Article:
- Arabs call coffee gahwa, a word that later became Arabic for ‘that which prevents sleep.’
- Saudi Arabia’s King Abdullah is the 8th most powerful person in the world and the world’s most powerful Muslim.
- About eighty percent of the Saudi Arabian labor force is non-national.
- Baby camel is one of the most tender of Saudi meats; it is a specialty of Jeddah and Jejaz
- The King’s Cup, which pits up to 2,000 participants racing across a 19 km track, is an epic camel race which takes place annually during the Al-Jenandriyah National Festival in Saudi Arabia
- In Saudi Arabia, everything closes during salat (prayer time). Strictly enforced, salat can last up to 30 minutes.
- Officially, Saudi women may not travel abroad without the permission of their husbands.
Saudi Arabia – Historical and Cultural Facts
- In October 2013, the United States overtook Saudi Arabia, which had led the world for decades, as the world’s largest exporter of oil, averaging 12.1 million barrels per day that year.
- Construction on Saudi Arabia’s Kingdom Tower began in 2014. The new, tallest building in the world will stand 3,280 feet (1 km) high and will dwarf the Burj Khalifa hotel in Dubai by 600 feet (183 meters)
- The first coffee shops were probably those which opened in Mecca around the mid-15th to -16th century. Curiously, under strict interpretation of Islam, coffee is prohibited as it is a stimulant, and Saudis of rigid orthodoxy will not drink it. However, the majority of the population does drink coffee and may, as an additional vice, even chew coffee beans while at prayer in the mosque.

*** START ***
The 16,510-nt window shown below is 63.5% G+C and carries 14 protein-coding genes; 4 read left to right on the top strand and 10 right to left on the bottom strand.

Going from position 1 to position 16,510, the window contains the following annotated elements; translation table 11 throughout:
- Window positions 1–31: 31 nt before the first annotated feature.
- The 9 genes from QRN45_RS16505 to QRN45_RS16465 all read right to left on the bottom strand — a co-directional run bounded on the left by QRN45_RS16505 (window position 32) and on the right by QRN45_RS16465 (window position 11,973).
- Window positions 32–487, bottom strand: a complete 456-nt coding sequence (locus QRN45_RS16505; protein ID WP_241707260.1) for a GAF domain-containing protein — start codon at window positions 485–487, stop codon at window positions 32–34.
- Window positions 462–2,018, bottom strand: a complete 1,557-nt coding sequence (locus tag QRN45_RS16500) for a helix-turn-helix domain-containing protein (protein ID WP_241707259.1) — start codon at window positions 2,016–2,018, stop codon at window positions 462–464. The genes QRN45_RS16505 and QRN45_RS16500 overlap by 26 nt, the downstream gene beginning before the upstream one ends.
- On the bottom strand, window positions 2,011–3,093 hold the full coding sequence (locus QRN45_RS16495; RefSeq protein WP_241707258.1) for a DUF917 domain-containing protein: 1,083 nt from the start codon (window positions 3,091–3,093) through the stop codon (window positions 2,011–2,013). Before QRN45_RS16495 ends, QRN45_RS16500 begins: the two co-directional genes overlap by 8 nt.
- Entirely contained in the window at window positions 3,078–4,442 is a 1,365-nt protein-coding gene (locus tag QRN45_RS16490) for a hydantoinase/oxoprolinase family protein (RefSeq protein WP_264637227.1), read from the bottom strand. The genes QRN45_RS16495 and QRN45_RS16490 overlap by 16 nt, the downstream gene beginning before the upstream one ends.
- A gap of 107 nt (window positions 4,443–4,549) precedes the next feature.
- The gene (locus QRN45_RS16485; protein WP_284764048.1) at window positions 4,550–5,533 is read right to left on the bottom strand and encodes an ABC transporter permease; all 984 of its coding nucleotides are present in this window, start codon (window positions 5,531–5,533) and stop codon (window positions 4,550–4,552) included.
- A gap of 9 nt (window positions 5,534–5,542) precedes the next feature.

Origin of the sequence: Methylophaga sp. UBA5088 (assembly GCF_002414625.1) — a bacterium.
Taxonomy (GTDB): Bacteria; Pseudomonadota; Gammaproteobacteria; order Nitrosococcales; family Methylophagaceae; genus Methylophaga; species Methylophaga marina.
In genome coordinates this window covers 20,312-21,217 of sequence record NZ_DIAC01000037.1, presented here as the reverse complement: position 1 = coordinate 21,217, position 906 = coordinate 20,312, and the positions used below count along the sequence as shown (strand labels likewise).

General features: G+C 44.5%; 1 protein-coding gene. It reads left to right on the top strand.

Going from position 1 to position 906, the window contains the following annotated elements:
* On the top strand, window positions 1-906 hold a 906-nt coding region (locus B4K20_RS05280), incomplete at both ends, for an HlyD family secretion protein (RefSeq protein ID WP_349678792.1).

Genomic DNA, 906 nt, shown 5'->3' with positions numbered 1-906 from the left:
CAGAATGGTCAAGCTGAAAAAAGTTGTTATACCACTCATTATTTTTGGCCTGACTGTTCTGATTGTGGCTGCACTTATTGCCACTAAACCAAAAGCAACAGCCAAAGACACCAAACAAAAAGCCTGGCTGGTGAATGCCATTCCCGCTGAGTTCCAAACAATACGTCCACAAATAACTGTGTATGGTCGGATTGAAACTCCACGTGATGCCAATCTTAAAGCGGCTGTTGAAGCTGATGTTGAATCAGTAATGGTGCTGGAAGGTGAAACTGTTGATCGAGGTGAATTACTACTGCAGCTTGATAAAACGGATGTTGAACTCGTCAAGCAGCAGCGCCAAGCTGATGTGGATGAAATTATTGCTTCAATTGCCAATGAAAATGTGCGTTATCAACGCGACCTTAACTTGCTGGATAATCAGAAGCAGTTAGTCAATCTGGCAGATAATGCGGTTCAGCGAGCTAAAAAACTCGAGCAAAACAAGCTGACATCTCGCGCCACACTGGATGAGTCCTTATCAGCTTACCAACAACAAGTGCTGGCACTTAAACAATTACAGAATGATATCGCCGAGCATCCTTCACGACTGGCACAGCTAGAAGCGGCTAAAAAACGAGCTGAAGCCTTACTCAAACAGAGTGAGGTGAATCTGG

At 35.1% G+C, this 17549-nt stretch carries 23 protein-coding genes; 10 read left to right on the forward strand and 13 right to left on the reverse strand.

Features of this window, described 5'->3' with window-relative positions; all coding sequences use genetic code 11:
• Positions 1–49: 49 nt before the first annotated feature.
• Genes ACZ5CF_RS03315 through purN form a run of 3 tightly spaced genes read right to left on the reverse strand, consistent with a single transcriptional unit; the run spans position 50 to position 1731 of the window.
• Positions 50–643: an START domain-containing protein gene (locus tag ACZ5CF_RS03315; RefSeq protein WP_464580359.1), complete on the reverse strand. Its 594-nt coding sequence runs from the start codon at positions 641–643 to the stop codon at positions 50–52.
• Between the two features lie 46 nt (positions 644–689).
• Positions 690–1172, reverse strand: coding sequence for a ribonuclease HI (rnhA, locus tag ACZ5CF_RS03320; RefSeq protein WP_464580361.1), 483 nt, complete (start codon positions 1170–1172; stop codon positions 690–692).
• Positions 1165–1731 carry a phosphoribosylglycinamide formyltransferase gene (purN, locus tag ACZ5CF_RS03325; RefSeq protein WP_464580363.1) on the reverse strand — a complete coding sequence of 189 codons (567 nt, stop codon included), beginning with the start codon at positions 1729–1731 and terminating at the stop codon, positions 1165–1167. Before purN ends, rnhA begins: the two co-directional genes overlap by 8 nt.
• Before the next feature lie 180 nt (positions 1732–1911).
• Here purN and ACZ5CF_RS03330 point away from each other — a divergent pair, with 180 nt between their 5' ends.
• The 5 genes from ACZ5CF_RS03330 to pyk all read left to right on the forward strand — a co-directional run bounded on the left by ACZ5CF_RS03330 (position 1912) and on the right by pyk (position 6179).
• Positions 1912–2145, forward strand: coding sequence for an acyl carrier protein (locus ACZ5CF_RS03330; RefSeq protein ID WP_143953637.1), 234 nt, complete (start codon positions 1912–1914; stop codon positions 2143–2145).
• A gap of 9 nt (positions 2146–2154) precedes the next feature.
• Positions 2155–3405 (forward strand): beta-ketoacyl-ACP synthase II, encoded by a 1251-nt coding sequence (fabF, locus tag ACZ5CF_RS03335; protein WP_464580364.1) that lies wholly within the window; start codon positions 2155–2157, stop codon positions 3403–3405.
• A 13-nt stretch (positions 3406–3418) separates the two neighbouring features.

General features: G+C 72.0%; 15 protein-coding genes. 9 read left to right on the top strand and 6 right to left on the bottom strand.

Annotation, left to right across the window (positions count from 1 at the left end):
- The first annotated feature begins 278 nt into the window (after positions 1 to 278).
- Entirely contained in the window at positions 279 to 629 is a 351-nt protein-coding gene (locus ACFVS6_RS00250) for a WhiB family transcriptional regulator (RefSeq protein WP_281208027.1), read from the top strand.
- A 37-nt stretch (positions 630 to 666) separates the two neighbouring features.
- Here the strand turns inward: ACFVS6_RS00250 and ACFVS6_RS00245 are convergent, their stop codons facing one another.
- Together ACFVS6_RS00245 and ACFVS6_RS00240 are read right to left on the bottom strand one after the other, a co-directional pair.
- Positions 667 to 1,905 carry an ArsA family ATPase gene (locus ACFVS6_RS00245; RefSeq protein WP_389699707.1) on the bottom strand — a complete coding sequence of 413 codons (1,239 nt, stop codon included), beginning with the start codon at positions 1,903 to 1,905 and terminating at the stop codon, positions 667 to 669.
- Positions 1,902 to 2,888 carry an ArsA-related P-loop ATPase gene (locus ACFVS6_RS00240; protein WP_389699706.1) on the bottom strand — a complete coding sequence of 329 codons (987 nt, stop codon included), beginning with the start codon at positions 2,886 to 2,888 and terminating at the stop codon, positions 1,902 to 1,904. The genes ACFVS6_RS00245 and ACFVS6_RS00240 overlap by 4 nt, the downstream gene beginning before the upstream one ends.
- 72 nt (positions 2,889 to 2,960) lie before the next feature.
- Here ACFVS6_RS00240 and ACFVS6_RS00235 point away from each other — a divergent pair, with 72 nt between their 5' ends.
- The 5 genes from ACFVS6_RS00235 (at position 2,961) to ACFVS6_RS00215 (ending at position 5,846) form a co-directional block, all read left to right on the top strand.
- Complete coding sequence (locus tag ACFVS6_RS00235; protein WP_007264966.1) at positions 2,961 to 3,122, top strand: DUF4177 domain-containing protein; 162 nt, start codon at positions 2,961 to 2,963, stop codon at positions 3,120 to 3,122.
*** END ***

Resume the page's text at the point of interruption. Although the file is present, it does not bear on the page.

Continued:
- Islam, the last of the world’s great religions to get underway, originated in the Arabian Peninsula in the 7th century A.D. It is the second largest religion in the world after Christianity
- Saudi Arabia remains an absolute monarchy and has the last significant monarchy in the world. The country has been ruled by the Al Saud family since its inception as a nation on September 23, 1932
- In 2012, Saudi Arabia banned smoking in government offices and most public places, which includes a ban on shishas (water pipes) and prohibits the selling of tobacco to minors.
- Women are officially forbidden to drive within Saudi cities, although this became a formal law only in 1990. Saudi and foreign women are allowed to drive inside the foreign oil compounds.
- In Saudi Arabia, wedding ceremonies are held separately for men and women. However, at some point during the wedding ceremony, or after its conclusion, the bride and groom do actually get together.
- Homosexual activity in Saudi Arabia is a criminal offense that can attract the death penalty or, at the very least, a long stretch in prison with the customary public flogging as an additional punishment.
- Birth control is illegal in Saudi Arabia.
- Instead of an income tax, Saudi Arabia has the zakat. It is a 2.5% impost that is it is levied on assets rather than income and is required of Muslims but not on guest workers.
- Saudi Arabian men typically dress in thobes, a lightweight cotton garment which is almost always white; bischts, a garment equal to an academic graduation gown; and gutras, or the traditional head scarf